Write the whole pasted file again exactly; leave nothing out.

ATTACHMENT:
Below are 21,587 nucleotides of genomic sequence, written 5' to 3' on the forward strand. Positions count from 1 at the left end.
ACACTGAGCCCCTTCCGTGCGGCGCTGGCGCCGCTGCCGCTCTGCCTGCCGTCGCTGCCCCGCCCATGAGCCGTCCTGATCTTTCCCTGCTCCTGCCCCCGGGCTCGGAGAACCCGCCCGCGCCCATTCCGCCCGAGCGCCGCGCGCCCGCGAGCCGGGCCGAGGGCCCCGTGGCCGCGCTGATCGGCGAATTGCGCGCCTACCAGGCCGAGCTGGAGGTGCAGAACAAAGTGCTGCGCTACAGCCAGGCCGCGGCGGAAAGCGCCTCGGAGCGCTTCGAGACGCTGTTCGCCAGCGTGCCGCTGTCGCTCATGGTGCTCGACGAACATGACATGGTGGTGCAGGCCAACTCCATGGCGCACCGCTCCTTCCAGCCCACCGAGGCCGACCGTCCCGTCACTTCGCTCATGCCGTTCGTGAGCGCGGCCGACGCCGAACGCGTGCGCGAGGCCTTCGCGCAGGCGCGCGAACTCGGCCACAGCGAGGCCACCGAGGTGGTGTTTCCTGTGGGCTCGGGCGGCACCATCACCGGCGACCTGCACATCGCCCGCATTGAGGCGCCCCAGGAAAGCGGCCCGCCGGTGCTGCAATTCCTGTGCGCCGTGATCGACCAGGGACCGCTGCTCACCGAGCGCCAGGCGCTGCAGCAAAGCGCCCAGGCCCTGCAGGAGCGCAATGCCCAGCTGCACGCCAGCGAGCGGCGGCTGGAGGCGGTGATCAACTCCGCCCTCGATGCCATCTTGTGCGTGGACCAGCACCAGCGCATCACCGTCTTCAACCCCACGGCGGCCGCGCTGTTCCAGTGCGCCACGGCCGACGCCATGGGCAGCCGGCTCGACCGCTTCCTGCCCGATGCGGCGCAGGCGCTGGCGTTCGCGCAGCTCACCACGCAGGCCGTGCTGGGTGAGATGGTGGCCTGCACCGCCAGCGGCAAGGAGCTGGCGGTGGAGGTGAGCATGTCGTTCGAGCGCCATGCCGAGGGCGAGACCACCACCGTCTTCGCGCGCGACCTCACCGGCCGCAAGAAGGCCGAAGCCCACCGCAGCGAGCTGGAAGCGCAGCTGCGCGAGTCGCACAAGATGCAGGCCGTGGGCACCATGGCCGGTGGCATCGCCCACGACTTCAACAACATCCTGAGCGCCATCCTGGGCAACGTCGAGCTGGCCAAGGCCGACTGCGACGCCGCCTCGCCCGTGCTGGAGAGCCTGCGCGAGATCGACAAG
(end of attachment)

Below are 21,587 nucleotides of genomic sequence, written 5' to 3' on the forward strand. Positions count from 1 at the left end.
ACACTGAGCCCCTTCCGTGCGGCGCTGGCGCCGCTGCCGCTCTGCCTGCCGTCGCTGCCCCGCCCATGAGCCGTCCTGATCTTTCCCTGCTCCTGCCCCCGGGCTCGGAGAACCCGCCCGCGCCCATTCCGCCCGAGCGCCGCGCGCCCGCGAGCCGGGCCGAGGGCCCCGTGGCCGCGCTGATCGGCGAATTGCGCGCCTACCAGGCCGAGCTGGAGGTGCAGAACAAAGTGCTGCGCTACAGCCAGGCCGCGGCGGAAAGCGCCTCGGAGCGCTTCGAGACGCTGTTCGCCAGCGTGCCGCTGTCGCTCATGGTGCTCGACGAACATGACATGGTGGTGCAGGCCAACTCCATGGCGCACCGCTCCTTCCAGCCCACCGAGGCCGACCGTCCCGTCACTTCGCTCATGCCGTTCGTGAGCGCGGCCGACGCCGAACGCGTGCGCGAGGCCTTCGCGCAGGCGCGCGAACTCGGCCACAGCGAGGCCACCGAGGTGGTGTTTCCTGTGGGCTCGGGCGGCACCATCACCGGCGACCTGCACATCGCCCGCATTGAGGCGCCCCAGGAAAGCGGCCCGCCGGTGCTGCAATTCCTGTGCGCCGTGATCGACCAGGGACCGCTGCTCACCGAGCGCCAGGCGCTGCAGCAAAGCGCCCAGGCCCTGCAGGAGCGCAATGCCCAGCTGCACGCCAGCGAGCGGCGGCTGGAGGCGGTGATCAACTCCGCCCTCGATGCCATCTTGTGCGTGGACCAGCACCAGCGCATCACCGTCTTCAACCCCACGGCGGCCGCGCTGTTCCAGTGCGCCACGGCCGACGCCATGGGCAGCCGGCTCGACCGCTTCCTGCCCGATGCGGCGCAGGCGCTGGCGTTCGCGCAGCTCACCACGCAGGCCGTGCTGGGTGAGATGGTGGCCTGCACCGCCAGCGGCAAGGAGCTGGCGGTGGAGGTGAGCATGTCGTTCGAGCGCCATGCCGAGGGCGAGACCACCACCGTCTTCGCGCGCGACCTCACCGGCCGCAAGAAGGCCGAAGCCCACCGCAGCGAGCTGGAAGCGCAGCTGCGCGAGTCGCACAAGATGCAGGCCGTGGGCACCATGGCCGGTGGCATCGCCCACGACTTCAACAACATCCTGAGCGCCATCCTGGGCAACGTCGAGCTGGCCAAGGCCGACTGCGACGCCGCCTCGCCCGTGCTGGAGAGCCTGCGCGAGATCGACAAG